146crew From United States of America, joined Mar 2004, 211 posts, RR: 0
Reply 3, posted (10 years 4 months 2 weeks 5 days 5 hours ago) and read 3739 times:
All U.S. Airlines were required to have them installed sometime in early April (I think the compliance date was April 11. I agree, they are great devices. They are very easy to use, and it is virtually imposible to screw up using one. If the AED does not sense a shock is needed, it won't shock the victim even if the shock button is pressed!!
Canoecarrier From United States of America, joined Feb 2004, 2841 posts, RR: 12
Reply 4, posted (10 years 4 months 2 weeks 5 days 2 hours ago) and read 3618 times:
I was just going to say what 146crew said, it is mandatory to have them in a US commercial airliner at this point. I'm not exactly sure, but most likely it carries over to airports as well. Every one of the airports I've flown to in the past 4 or 5 months have them available everywhere.
Tcfc424 From United States of America, joined Nov 2003, 517 posts, RR: 2
Reply 5, posted (10 years 4 months 2 weeks 5 days 2 hours ago) and read 3576 times:
As an EMT, I have seen these devices save lives many times, including one patient I worked while working in the ER at Brackenridge Hospital here in Austin that had been revived at the Austin Airport with an AED.
As for the comment about the AED being virtually impossible to screw up...well, there is one case where that is not always true. The device COULD (most people have enough common sense not to) but COULD shock a conscious person if the heart rhythm (V-Tach---Ventricular Tachycardia) is detected. In most cases, this victim is in dire straights, however, there are a few people that live and function (walking, talking, etc.) that live with this condition.
Sorry for the digression, great machines, great job to the airlines and airports that have these life-saving devices installed.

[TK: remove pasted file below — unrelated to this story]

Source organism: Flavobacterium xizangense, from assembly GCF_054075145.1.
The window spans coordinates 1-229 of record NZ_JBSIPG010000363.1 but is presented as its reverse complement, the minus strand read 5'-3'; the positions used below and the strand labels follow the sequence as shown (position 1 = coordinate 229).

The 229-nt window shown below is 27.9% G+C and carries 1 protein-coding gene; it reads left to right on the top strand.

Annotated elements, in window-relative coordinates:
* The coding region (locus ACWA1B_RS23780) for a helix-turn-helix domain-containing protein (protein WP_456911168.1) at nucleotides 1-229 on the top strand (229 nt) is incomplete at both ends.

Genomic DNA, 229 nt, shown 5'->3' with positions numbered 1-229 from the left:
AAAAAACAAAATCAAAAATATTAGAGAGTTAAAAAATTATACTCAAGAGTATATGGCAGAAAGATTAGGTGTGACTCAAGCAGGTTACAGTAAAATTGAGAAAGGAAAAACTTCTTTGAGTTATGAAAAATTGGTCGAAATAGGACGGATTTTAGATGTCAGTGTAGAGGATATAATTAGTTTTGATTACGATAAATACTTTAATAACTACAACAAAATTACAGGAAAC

AAR90 From United States of America, joined Jan 2000, 3474 posts, RR: 46
Reply 7, posted (10 years 4 months 2 weeks 4 days 23 hours ago) and read 3423 times:
Mirrodie does well to give AA credit as they were the first airline to install AEDs on their aircraft. All AA aircraft were equipped with them in the late 90s.
Wow, a compliment... Thanks Mirrodie! I remember well the ongoing internal debate about the huge expense AA was taking on at the time when there was no government requirement for AED's. Haven't heard a negative comment in a very long time. Especially after two "saves" were made in the terminal buildings by FA's getting an AED from nearby AA aircraft. That prompted AA to install AED's in its terminal spaces as well. Again, well before any government requirement(s).
*NO CARRIER* -- A Naval Aviator's worst nightmare!
Ha763 From United States of America, joined Jan 2003, 3663 posts, RR: 5
Reply 8, posted (10 years 4 months 2 weeks 4 days 22 hours ago) and read 3383 times:
AA was the first to carry AEDs on their aircraft, but AQ was the first to have them on all their aircraft. AQ's fleet was only around 20 aircraft, but it still was a major investment for such a small airline. Once news of a life being saved by an AED on board an aircraft broke, all airlines basically started to install them on their aircraft and were in compliance well before the mandatory compliance date.
BTW, I also believe HA has donated their older AEDs to HNL for use in the terminals. I also know of an incident in which a HA FA brought out an AED from the aircraft for use on a pax who collapsed in the interisland possibly saving his life.